Vegreville Case Processing Centre
Hon. Betty Unger: My question is for the Government Representative in the Senate.
Senator Harder, when Prime Minister Trudeau visited Edmonton on May 20, he was met by a group of protesters concerned about the closures of the Vegreville immigration centre. Vegreville is a culturally diverse and vibrant community. The most common non-official languages spoken at home include German, Ukrainian, Filipino, Afrikaans, Romanian and Urdu. These are the people to which the Prime Minister retorted that if they wanted to keep their jobs they could or must drive to Edmonton.
This is unconscionable. The Prime Minister’s plan to eliminate 280 jobs from the town represents almost 10 per cent of their labour force.
Just this morning, I learned of two more plant closures in small Alberta towns, eliminating another 200 jobs. In 2016, another town situated near the Jasper National Park lost 400 jobs, resulting in 150 homes now in receivership.
Is the Prime Minister oblivious to the fact that there are almost 200,000 unemployed Albertans? Why is he insisting on bringing more hardship to small Alberta towns by closing the immigration Case Processing Centre in Vegreville?
Hon. Peter Harder (Government Representative in the Senate): I thank the honourable senator for her question. She will know from the testimony of the minister responsible in this chamber only a few weeks ago that the decision of the Government of Canada was taken as a result of ongoing study to ensure that the most effective use of taxpayers’ dollars was involved in the processing of immigration applications.
There has been difficulty experienced in the department from when it was first created in Vegreville with vacancy rates of up to 20 per cent, and the additional capacity required will allow the government in the new location to expand operations and meet the demands for services very significantly.
As the senator alluded to, the government is taking every effort possible to offer ongoing work to those who wish to travel from Vegreville as those who are presently working in the Vegreville facility are travelling from Edmonton.
This is an issue that the government takes very seriously, of mitigating as best it can when it makes a decision like this, but these decisions are important in respect of both the processing of applications in higher volume and the need to be responsible in its use of taxpayer dollars.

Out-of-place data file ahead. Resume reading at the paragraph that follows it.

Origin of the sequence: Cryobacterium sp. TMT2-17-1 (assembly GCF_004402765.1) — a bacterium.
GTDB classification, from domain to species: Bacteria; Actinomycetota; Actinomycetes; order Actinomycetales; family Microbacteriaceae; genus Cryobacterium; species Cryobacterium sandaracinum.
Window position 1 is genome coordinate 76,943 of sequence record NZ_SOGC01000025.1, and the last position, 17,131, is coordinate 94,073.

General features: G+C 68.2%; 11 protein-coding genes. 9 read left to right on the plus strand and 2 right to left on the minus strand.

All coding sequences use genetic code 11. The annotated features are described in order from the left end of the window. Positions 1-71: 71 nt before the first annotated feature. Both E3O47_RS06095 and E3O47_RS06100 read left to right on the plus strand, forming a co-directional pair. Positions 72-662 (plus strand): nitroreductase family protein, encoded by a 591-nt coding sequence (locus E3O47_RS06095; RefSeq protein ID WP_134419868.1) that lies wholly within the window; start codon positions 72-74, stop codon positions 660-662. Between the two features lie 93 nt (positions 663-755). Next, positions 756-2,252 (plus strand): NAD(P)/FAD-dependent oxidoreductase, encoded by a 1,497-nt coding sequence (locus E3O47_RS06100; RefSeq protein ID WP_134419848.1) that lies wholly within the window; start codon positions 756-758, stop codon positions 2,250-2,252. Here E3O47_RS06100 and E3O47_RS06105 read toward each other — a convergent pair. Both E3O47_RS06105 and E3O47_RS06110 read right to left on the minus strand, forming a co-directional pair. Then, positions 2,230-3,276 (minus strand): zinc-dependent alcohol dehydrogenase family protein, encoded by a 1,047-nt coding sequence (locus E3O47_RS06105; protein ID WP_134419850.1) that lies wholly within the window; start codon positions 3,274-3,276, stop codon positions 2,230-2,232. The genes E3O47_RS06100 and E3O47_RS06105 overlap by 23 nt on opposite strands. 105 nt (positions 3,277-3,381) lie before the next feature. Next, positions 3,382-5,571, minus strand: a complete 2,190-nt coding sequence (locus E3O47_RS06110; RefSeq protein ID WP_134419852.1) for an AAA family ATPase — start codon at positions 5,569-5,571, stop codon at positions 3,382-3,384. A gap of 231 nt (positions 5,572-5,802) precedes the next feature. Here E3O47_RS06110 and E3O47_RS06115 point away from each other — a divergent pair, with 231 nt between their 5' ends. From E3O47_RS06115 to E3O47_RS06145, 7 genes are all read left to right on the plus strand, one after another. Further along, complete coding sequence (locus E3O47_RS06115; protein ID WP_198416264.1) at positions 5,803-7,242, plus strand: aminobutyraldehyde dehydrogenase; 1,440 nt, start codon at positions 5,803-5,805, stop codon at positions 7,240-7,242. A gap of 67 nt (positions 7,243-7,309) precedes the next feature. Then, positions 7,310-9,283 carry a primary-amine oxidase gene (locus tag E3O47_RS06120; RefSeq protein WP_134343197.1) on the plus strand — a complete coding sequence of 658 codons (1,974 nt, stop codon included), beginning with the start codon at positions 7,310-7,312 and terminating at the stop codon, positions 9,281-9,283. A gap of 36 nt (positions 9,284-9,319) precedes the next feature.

Senator Unger: Senator Harder, I really can’t accept the reason for this move, but bad news abounds, it seems. Alberta is struggling in every corner of our province, yet as the Town of Vegreville has noted, there is no compelling reason for this closure, which will, in fact, cost more than $40 million, the closure of a facility that has been in Vegreville for more than 20 years. Instead of shuffling jobs around, from Vegreville to Edmonton, will the Prime Minister stick to his campaign promises and focus on helping the middle class by keeping the immigration Case Processing Centre open in Vegreville?
Senator Harder: I thank the honourable senator for her question. As somebody involved in placing the facility in Vegreville some 20 years ago, I understand well the concerns of the honourable senator. Her advocacy for the Town of Vegreville is understandable, but the government has had to take into context the challenge of meeting the higher demands of service standards, higher volumes and costs that would be more efficiently spent in a new facility. The facility of the plant, as the honourable senator will know, is expiring soon and would require, if the government were to stay, an expensive refit, and the vacancy in jobs of about 20 per cent leads the government to a business decision to consolidate in Edmonton where the job market will be able to sustain the productivity that is expected from this facility.